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, not a run. i'm not getting on the train to da if there's running. >> there will be no running from us. we got a golf cart. i got, like, those tony soprano sweats, velour and we'll be smoking. we're in new york, we have msnbc and "time" magazine analyst laura halprin. chris jansing and in washington, d.c., nbc political analyst pat buchanan. i don't know if pat is lathered up by what happened last night. pat, we'll get to you in a minute. i was awakened though in the middle of the night by a three-alarm -- not tweet, a three-alarm column by mark halprin, framing last night in opinion pox lip tick terms for the republican party. >> so apocalyptic. republicans were taking a senate seat, there was a building block to get back to the senate majority. it's gone barring some truly unforeseeable development. absolute binary switch. republicans now almost impossible to come up with a way they get the ten-seat majority. in the longer term it shows the republican party has a huge problem. they've benefit friday the tea party movement so far. they'll benefit in november but maybe having a huge, huge
all of us and we hated him. again, it was so ugly. but, i always think -- you talk about james madison's vision for how it's supposed to work. even when you have people going like this, or maybe because you have people going like this, balanced the budget four years in a row, first time since the 1920s. welfare reform, two successful military campaigns, 22 million new jobs. a lot of different things. so yesterday the idea of the interview was we were going to figure out if bill clinton were president, what would he do to get this economy started? i would suggest the most important thing to talk about and, of course, he didn't disappoint, did he? >> no, he didn't. >> brilliant responses. and yet the rest of the day we were savaged. i was savaged with why didn't you bring up monica? why didn't you bring up impeachment. and then the left, why were you so critical of barack obama? which i wasn't. but does this none, jon meacham suggest what's wrong with this country? everybody, all the adults at least are focussed on how do we get the economy started again. how do we grow jobs. these harsh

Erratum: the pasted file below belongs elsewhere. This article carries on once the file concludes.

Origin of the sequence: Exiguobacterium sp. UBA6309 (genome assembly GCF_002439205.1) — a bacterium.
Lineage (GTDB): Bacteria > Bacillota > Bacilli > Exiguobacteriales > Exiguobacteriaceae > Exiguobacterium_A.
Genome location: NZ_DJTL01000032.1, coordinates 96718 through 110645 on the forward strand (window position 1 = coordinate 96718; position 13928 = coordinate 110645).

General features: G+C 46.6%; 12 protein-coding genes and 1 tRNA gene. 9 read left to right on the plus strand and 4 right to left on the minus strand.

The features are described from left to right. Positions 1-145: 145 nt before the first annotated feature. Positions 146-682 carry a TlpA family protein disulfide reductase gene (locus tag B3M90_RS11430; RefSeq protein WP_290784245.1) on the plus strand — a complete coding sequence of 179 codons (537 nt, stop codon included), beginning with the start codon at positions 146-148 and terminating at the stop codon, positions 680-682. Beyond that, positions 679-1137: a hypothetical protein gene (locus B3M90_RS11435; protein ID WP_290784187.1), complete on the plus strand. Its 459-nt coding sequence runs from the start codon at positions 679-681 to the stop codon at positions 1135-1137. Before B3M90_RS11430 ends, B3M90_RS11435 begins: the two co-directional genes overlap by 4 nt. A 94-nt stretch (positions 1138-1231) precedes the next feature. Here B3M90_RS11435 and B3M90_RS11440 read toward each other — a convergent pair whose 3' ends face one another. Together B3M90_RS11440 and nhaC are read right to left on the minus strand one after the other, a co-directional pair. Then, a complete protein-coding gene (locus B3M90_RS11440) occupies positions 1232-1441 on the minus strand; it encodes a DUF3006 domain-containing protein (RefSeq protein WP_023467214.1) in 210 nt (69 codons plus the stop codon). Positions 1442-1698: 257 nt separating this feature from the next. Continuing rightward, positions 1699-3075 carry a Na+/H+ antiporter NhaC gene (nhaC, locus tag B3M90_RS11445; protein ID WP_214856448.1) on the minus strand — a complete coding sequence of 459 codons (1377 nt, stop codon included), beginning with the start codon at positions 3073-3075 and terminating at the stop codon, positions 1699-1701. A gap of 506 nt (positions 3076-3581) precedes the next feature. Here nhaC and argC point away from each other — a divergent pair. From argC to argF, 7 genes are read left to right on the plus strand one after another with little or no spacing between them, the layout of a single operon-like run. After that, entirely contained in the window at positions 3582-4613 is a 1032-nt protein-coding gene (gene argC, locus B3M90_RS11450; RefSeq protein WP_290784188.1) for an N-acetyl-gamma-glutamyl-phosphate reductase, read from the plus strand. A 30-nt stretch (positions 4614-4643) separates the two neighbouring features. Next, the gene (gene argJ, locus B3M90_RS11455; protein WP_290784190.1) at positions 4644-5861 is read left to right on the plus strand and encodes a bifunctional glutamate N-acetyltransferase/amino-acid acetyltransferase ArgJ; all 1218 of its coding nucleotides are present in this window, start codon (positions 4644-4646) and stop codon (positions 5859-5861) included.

meetings, town hall meetings and a lady asked a couple of tough questions. one was tell us about your faith. the other was will you eat one of my husband's red hot chilli peppers. >> i think he's been trying to do what we've been talking about which is connect and on different levels where there are questions, he's going there. that connection with the woman on the economy the other day, still sort of reverberates today because it was a seminal moment for this president and this country in terms of how people feel. he's putting himself out there. i commend him for it. i think it's hard for him. >> i think it's very hard for him. you can tell with him answering that question. >> i read the "times" story. as a guy who grew up in a southern baptist church. my parents took me there in the morning. they made me go to training union at night even when the super bowl was on. we were there wednesday night. we were there friday night. i grew up in an evangelical culture. i see you smirking wondering what happened to me. so i look through that statement, and when he says things like, jesus died for m
will join us. andrew ross sorkin, and eugene robinson, all coming up today on "morning joe." good lineup. >> we've got a very good lineup and a lot to get to. >> we'll start with the news. with the midterm elections fast approaching, president obama rolling out new finishives to boost the economy. and tomorrow in cleveland, the president will reportedly propose a permanent extension of tax credits for business owners to invest in research and development. also on the table a plan to allow companies to write off 100% of their investments in new plants and equipment through the end of next year. yesterday in milwaukee, the president announced a proposal to invest in new roads and railways. the $50 initiative is a six-year plan that would create a government-run bank to finance transportation projects. the white house says it would create jobs by improving and expanding $150,000 miles of the nation's roads, 4,000 miles of railways, and 150 miles of airport runways. although president obama says the plan will be fully paid for, and will not add to the deficit, republican leaders like john bo
Search Results 0 to 3 of about 4